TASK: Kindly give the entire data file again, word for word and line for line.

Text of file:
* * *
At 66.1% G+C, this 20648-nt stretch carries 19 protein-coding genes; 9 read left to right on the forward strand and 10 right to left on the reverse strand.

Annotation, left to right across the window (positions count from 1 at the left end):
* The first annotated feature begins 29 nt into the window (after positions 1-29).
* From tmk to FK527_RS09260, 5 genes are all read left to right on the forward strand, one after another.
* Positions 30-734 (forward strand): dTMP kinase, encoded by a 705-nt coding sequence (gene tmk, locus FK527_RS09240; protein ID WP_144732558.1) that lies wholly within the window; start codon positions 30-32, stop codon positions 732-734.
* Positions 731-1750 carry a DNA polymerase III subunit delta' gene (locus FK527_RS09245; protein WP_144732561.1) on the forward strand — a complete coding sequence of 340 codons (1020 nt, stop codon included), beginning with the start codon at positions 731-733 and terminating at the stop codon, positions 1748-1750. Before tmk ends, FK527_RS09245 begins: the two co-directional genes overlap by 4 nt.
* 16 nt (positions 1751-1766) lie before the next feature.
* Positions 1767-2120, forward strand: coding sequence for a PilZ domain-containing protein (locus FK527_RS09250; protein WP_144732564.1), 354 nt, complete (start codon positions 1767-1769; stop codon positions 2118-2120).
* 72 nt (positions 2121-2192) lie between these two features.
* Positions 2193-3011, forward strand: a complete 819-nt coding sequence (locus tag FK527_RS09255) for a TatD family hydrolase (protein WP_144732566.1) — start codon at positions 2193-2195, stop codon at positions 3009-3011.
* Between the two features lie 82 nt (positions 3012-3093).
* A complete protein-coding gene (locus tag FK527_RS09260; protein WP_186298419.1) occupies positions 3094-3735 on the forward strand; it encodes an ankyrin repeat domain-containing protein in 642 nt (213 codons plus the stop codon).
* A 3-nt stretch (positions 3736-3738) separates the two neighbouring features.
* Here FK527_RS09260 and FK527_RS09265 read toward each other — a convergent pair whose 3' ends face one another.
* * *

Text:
At 66.1% G+C, this 20648-nt stretch carries 19 protein-coding genes; 9 read left to right on the forward strand and 10 right to left on the reverse strand.

Annotation, left to right across the window (positions count from 1 at the left end):
* The first annotated feature begins 29 nt into the window (after positions 1-29).
* From tmk to FK527_RS09260, 5 genes are all read left to right on the forward strand, one after another.
* Positions 30-734 (forward strand): dTMP kinase, encoded by a 705-nt coding sequence (gene tmk, locus FK527_RS09240; protein ID WP_144732558.1) that lies wholly within the window; start codon positions 30-32, stop codon positions 732-734.
* Positions 731-1750 carry a DNA polymerase III subunit delta' gene (locus FK527_RS09245; protein WP_144732561.1) on the forward strand — a complete coding sequence of 340 codons (1020 nt, stop codon included), beginning with the start codon at positions 731-733 and terminating at the stop codon, positions 1748-1750. Before tmk ends, FK527_RS09245 begins: the two co-directional genes overlap by 4 nt.
* 16 nt (positions 1751-1766) lie before the next feature.
* Positions 1767-2120, forward strand: coding sequence for a PilZ domain-containing protein (locus FK527_RS09250; protein WP_144732564.1), 354 nt, complete (start codon positions 1767-1769; stop codon positions 2118-2120).
* 72 nt (positions 2121-2192) lie between these two features.
* Positions 2193-3011, forward strand: a complete 819-nt coding sequence (locus tag FK527_RS09255) for a TatD family hydrolase (protein WP_144732566.1) — start codon at positions 2193-2195, stop codon at positions 3009-3011.
* Between the two features lie 82 nt (positions 3012-3093).
* A complete protein-coding gene (locus tag FK527_RS09260; protein WP_186298419.1) occupies positions 3094-3735 on the forward strand; it encodes an ankyrin repeat domain-containing protein in 642 nt (213 codons plus the stop codon).
* A 3-nt stretch (positions 3736-3738) separates the two neighbouring features.
* Here FK527_RS09260 and FK527_RS09265 read toward each other — a convergent pair whose 3' ends face one another.